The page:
Over time, drillers in all areas have gained a reputation for working in all manner of severe weather and unsafe conditions, working long hours and being copiously productive with their labour. A lesser known trait of high importance among drillers is the ability to communicate effectively. Safety being chief among a drillers concerns, the Australian Drilling Industry Training Committee (ADITC, 2015) specially emphasises drillers “must be able to communicate effectively with geologists, engineers, consultants, landholders, and all others involved in a drilling project, so that it can be completed in the most efficient and economical manner”. 

John Swales: Six Characteristics of Discourse Communities
Art by D.A. Mills
Art of John Swales: Six Characteristics of Discourse Communities: D.A. Mills

In John Swales: Six Characteristics of Discourse Communities (MacGillivray, 2020), John Swales lays out the required characteristics for a discourse community to proliferate and function. All 6 of these characteristics can be seen within the drilling community. There is a broadly agreed set of common public goals, mechanisms of intercommunication among their members, participatory mechanisms to provide information and acquired specific lexis.

All drillers share the common goal of providing efficient service while maintaining safety. We wear regulated Personal Protective Equipment. These include, CSA approved hard hats, safety glasses, boots and High Visibility clothing. 

In the drilling industry we have several mechanisms of intercommunication among ourselves. Some of these also provide ample opportunity to participate in the exchange of information and receive feedback. These include daily reports in the form of drill logs and hand signals when on the job site. Additionally due to the ever evolving industry around drilling, many drillers join groups on social media like the Geotechnical Environmental Drilling Group (2019). In these group drillers can troubleshoot problems with each other or just discuss our day to day operations.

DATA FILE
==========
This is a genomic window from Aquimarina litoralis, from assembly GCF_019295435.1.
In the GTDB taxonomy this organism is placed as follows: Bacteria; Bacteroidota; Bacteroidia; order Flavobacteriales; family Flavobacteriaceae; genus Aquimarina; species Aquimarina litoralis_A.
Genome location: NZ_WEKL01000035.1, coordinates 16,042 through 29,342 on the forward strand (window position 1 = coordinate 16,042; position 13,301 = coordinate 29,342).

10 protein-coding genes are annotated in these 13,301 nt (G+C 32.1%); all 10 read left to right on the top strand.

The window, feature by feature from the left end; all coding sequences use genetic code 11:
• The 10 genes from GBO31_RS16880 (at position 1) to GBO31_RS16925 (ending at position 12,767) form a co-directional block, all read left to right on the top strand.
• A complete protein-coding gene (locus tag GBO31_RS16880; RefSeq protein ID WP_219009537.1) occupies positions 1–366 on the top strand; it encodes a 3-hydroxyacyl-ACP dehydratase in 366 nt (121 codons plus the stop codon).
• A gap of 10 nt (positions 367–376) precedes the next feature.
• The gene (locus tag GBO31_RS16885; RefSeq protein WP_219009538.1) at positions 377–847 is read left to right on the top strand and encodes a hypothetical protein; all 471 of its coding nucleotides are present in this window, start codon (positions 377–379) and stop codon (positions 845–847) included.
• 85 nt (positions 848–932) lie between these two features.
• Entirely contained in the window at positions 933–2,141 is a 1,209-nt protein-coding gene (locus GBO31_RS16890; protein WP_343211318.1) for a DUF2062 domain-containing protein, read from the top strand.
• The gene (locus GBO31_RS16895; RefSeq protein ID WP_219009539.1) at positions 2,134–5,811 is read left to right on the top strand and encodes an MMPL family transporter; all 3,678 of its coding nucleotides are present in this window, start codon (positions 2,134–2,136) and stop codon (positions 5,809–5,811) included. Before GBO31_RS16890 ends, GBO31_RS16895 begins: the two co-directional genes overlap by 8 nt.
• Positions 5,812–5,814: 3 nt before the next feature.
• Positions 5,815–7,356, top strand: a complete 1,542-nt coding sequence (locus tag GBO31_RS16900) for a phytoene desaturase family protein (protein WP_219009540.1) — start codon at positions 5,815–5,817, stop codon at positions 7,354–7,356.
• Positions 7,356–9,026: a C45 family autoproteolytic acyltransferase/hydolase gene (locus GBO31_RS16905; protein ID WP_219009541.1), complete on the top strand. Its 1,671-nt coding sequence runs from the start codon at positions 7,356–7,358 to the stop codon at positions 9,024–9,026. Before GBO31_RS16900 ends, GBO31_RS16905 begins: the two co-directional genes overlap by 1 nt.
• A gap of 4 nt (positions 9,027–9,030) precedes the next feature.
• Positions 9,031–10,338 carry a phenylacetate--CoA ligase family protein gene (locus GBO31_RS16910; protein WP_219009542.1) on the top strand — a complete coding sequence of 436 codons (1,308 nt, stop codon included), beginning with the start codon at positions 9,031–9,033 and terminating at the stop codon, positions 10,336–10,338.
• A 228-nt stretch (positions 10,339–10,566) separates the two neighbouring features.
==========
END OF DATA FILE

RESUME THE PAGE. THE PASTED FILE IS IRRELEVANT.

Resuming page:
Drillers have a vast lexis which is used on a daily basis. This will include everything from specific geological vocabulary, abbreviations or tools and parts of drill rigs, and some rather colourful jargon to describe different aspects of the job. 

Conclusions and Recommendations

Drilling is a serious business and likewise the drilling discourse community can be very professional at times. Due to the rough nature of the work, the community can also be downright crass at times. Whether it’s professional side or the grittier side, newcomers can rest assured knowing that the drilling community is very welcoming and sharing. For those newcomers looking to get involved, I’ll offer a few great first steps. 

  • Apply! There are a lot of entry level positions open in the  drilling industry and getting involved with the work itself is a wonderful first step. 
  • Learn! For the more academic minded, enrolling in a course like Fleming College’s Resources Drilling Technician diploma not only opens a lot of doors but teaches a plethora of important knowledge.
  • Join and participate in a chat group like the Geotechnical Environmental Drilling Group on Facebook.

References

Australian Drilling Industry Training Committee. (2015). The Drilling Manual (Fifth 

Edition). Australia: CRC Press

Fleming College. (2020). Resources Drilling Technician (Optional Co-op). Retrieved